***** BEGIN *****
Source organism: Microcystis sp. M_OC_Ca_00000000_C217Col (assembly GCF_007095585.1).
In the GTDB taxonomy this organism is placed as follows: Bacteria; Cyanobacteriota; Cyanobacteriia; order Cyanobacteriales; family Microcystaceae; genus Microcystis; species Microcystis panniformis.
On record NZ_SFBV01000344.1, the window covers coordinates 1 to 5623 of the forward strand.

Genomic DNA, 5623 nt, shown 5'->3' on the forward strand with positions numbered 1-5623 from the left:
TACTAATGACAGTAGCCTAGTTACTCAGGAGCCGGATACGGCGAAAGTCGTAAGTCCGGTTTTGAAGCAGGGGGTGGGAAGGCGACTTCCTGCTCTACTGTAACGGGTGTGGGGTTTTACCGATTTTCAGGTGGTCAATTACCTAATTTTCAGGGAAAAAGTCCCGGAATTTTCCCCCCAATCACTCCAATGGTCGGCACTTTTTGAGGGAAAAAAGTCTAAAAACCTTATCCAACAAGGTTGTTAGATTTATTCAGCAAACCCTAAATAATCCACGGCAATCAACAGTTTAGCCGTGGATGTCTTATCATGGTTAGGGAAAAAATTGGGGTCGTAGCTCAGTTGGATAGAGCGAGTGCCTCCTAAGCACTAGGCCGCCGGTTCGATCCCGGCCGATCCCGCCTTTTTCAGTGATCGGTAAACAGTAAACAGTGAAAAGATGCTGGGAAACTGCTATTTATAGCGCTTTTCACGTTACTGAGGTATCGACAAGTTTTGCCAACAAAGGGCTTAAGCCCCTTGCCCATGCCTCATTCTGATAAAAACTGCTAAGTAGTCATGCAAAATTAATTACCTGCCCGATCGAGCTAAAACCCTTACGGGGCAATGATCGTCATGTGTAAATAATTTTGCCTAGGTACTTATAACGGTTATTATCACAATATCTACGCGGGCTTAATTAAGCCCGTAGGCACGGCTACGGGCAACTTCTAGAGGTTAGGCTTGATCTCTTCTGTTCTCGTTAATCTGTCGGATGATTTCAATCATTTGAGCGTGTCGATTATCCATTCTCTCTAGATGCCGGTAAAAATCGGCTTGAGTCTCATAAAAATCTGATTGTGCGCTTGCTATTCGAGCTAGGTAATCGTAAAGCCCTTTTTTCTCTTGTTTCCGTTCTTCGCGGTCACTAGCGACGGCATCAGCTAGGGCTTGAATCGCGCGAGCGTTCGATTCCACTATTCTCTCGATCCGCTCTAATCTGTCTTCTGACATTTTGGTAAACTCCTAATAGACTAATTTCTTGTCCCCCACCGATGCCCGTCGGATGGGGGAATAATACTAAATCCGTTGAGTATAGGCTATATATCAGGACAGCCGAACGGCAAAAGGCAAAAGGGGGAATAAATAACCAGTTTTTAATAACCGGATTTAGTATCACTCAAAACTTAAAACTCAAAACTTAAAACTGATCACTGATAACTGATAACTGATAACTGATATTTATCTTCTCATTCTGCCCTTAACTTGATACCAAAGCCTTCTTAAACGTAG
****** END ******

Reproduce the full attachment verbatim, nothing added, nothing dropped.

Source organism: Microcystis sp. M_OC_Ca_00000000_C217Col (assembly GCF_007095585.1).
In the GTDB taxonomy this organism is placed as follows: Bacteria; Cyanobacteriota; Cyanobacteriia; order Cyanobacteriales; family Microcystaceae; genus Microcystis; species Microcystis panniformis.
On record NZ_SFBV01000344.1, the window covers coordinates 1 to 5623 of the forward strand.

Genomic DNA, 5623 nt, shown 5'->3' on the forward strand with positions numbered 1-5623 from the left:
TACTAATGACAGTAGCCTAGTTACTCAGGAGCCGGATACGGCGAAAGTCGTAAGTCCGGTTTTGAAGCAGGGGGTGGGAAGGCGACTTCCTGCTCTACTGTAACGGGTGTGGGGTTTTACCGATTTTCAGGTGGTCAATTACCTAATTTTCAGGGAAAAAGTCCCGGAATTTTCCCCCCAATCACTCCAATGGTCGGCACTTTTTGAGGGAAAAAAGTCTAAAAACCTTATCCAACAAGGTTGTTAGATTTATTCAGCAAACCCTAAATAATCCACGGCAATCAACAGTTTAGCCGTGGATGTCTTATCATGGTTAGGGAAAAAATTGGGGTCGTAGCTCAGTTGGATAGAGCGAGTGCCTCCTAAGCACTAGGCCGCCGGTTCGATCCCGGCCGATCCCGCCTTTTTCAGTGATCGGTAAACAGTAAACAGTGAAAAGATGCTGGGAAACTGCTATTTATAGCGCTTTTCACGTTACTGAGGTATCGACAAGTTTTGCCAACAAAGGGCTTAAGCCCCTTGCCCATGCCTCATTCTGATAAAAACTGCTAAGTAGTCATGCAAAATTAATTACCTGCCCGATCGAGCTAAAACCCTTACGGGGCAATGATCGTCATGTGTAAATAATTTTGCCTAGGTACTTATAACGGTTATTATCACAATATCTACGCGGGCTTAATTAAGCCCGTAGGCACGGCTACGGGCAACTTCTAGAGGTTAGGCTTGATCTCTTCTGTTCTCGTTAATCTGTCGGATGATTTCAATCATTTGAGCGTGTCGATTATCCATTCTCTCTAGATGCCGGTAAAAATCGGCTTGAGTCTCATAAAAATCTGATTGTGCGCTTGCTATTCGAGCTAGGTAATCGTAAAGCCCTTTTTTCTCTTGTTTCCGTTCTTCGCGGTCACTAGCGACGGCATCAGCTAGGGCTTGAATCGCGCGAGCGTTCGATTCCACTATTCTCTCGATCCGCTCTAATCTGTCTTCTGACATTTTGGTAAACTCCTAATAGACTAATTTCTTGTCCCCCACCGATGCCCGTCGGATGGGGGAATAATACTAAATCCGTTGAGTATAGGCTATATATCAGGACAGCCGAACGGCAAAAGGCAAAAGGGGGAATAAATAACCAGTTTTTAATAACCGGATTTAGTATCACTCAAAACTTAAAACTCAAAACTTAAAACTGATCACTGATAACTGATAACTGATAACTGATATTTATCTTCTCATTCTGCCCTTAACTTGATACCAAAGCCTTCTTAAACGTAG